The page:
One of America’s key market indexes, the Dow Jones Industrial Average, has traded at its highest level in five years, rising briefly above 14,000. The rise was helped by upward revisions in jobs figures for the last two years and better-than-expected manufacturing data. The Dow Jones has closed above 14,000 on only nine previous occasions—all of them in 2007.
In what the French are calling the first deal of its kind ever, Google and media companies in France have settled a long-running dispute over the internet search giant’s right to use content it hasn’t produced. Google has agreed to set up an $82m fund to help old media to adapt to the digital age. Dayan Radosevich reports.
President Hollande’s office said France was proud to be the first country in the world to sign this deal with Google. It came after months of negotiations and threats by the government in Paris that it would pass a law targeting the internet giant. French news websites had demanded a share of advertising revenues that Google earns by providing links to their content. The search engine reportedly rejected the idea under grounds that it would threaten its very existence. In the end, it seems they’ve met somewhere in the middle.
The Colombian authorities say three policemen have been killed in an ambush by Farc rebels in Maicau on the border with Venezuela, they also said that top Farc commander was among six men killed in an army operation on Thursday. The escalation in the conflict come as the latest round of peace talks in Cuba enters its second day.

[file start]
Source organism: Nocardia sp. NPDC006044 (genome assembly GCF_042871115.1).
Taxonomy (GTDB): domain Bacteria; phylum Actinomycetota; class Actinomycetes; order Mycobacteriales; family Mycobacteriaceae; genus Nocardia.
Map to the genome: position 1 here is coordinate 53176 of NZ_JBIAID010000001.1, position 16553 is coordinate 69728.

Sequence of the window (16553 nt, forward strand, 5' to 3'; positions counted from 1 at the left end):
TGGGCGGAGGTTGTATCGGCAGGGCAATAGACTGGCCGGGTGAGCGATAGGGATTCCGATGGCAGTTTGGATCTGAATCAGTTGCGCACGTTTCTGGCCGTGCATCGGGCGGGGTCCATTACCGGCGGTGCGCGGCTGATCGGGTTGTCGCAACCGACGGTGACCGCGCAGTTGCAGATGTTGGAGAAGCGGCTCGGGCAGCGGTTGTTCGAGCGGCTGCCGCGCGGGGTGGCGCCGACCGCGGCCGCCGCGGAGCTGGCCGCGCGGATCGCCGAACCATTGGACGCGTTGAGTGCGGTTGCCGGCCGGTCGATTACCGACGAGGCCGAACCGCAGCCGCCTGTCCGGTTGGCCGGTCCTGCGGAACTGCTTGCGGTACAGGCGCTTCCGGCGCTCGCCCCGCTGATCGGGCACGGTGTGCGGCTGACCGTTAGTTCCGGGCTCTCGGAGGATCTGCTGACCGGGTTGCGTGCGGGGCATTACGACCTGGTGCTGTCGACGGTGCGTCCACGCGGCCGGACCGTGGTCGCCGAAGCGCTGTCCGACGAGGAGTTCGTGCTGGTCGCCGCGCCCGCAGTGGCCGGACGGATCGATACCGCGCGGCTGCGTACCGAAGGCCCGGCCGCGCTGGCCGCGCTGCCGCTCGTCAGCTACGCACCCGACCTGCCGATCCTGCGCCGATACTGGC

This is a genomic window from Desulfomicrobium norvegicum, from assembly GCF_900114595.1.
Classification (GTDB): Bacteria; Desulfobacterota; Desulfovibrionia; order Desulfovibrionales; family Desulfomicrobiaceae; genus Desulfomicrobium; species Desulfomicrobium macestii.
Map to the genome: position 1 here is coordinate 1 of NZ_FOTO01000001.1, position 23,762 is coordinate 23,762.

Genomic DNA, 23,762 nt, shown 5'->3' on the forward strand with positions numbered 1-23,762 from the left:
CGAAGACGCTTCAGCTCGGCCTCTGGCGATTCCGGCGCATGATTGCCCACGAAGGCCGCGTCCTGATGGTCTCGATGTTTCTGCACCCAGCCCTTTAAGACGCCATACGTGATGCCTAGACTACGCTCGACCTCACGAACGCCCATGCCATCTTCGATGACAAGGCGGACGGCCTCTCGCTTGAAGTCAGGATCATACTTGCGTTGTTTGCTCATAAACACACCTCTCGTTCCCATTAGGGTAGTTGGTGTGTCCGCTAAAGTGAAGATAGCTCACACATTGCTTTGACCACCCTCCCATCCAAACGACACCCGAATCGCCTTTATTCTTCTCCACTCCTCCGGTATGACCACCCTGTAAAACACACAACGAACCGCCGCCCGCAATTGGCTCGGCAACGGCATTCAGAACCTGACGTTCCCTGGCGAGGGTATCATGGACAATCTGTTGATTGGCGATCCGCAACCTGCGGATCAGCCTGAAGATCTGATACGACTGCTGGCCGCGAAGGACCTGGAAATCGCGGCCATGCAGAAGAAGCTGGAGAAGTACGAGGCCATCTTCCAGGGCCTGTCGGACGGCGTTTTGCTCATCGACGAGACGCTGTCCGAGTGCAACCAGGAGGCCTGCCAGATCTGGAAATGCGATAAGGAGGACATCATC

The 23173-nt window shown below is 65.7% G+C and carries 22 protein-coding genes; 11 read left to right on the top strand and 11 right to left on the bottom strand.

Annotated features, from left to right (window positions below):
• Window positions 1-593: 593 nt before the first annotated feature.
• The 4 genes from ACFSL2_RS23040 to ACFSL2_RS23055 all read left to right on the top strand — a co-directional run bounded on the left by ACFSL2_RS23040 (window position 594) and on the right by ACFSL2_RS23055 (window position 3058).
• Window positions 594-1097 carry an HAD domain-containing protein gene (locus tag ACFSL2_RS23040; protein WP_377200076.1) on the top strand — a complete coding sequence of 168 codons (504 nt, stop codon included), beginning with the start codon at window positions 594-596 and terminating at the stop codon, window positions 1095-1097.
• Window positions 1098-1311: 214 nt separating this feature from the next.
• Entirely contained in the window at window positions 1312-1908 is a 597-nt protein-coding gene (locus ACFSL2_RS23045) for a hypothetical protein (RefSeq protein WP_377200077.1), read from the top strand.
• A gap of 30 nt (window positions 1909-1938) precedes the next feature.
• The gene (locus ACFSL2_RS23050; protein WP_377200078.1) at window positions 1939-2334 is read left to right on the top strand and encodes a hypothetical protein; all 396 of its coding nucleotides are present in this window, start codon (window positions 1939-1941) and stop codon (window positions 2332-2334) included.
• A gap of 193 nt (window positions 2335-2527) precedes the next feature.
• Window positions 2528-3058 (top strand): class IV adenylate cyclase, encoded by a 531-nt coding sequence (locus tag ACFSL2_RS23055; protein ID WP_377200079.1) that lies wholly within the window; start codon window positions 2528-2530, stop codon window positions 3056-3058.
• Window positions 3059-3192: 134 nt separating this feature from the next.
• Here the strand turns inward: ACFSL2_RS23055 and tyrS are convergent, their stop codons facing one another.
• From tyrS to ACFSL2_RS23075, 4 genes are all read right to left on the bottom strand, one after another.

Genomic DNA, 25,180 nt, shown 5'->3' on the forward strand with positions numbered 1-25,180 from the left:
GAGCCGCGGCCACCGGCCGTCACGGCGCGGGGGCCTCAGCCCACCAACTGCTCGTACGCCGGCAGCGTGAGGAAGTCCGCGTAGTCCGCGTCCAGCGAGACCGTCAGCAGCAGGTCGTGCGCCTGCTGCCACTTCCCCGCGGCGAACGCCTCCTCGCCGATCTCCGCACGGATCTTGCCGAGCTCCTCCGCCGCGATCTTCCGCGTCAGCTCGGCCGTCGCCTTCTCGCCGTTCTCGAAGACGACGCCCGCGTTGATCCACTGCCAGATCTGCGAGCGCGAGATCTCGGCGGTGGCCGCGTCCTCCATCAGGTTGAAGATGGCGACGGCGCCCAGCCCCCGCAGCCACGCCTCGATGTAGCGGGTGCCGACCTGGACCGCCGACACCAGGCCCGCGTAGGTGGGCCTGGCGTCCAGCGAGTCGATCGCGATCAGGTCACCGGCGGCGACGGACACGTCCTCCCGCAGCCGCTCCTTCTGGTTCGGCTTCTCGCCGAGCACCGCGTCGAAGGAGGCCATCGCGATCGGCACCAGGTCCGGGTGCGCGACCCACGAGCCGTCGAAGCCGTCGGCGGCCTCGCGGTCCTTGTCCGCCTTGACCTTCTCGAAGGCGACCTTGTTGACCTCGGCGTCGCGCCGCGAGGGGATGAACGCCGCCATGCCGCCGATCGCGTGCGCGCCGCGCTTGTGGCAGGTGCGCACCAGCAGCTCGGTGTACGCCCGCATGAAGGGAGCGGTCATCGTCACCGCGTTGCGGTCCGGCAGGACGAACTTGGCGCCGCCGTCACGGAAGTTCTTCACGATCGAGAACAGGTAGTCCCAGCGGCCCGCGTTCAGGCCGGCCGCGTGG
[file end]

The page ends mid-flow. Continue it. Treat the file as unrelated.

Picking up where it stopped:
More than 150 nightclubs, restaurants and bars in Brazil have been closed after they were deem to be unsafe. The closure is follows Sunday's fire in the club in the south of the country in which 236 people dead. The Brazilian authorities say many lives could been saved if safety regulations have been properly observed. The majority of the closures were in Rio de Janeiro.
1.further notice 另行通知
You and your friend are off the job until further notice.
2.perimeter n. 周长；周，周围；边缘
A fence marked the perimeter of the field.
3.outlaw vt. 宣布…为不合法；将…放逐；剥夺…的法律保护
Most states have outlawed the use of marijuana.
4.skirmish n. 小冲突，小规模战斗；小争论
There had been a skirmish in the half light of dawn.
5.sift vi. 筛；详查；撒下；细究
Sift out the wheat from the chaff.
6.vacuum n. 真空；空间；真空吸尘器
His wife's death left a vacuum in his life.
7.ambush n. 埋伏，伏击；伏兵
Our soldiers lay in ambush in the jungle for the enemy.
1.Earlier thousands of people took to the streets after youth groups called for demonstrations against the Islamist leader who they are accuse of betraying the value of their uprising two years ago.
take to the street 走上街头（游行，抗议）
Hundreds of people took to the streets to protest against police brutalities.
The students took to the streets to demonstrate against the war.
2.More than 150 nightclubs, restaurants and bars in Brazil have been closed after they were deem to be unsafe.
deem sth to be 认为……是
One of the services The Economist hopes to provide its readers is that of crib-sheet, an easily-digestible guide to what we deem to be the most important events of the week.
For one word a man is often deemed to be foolish or wise.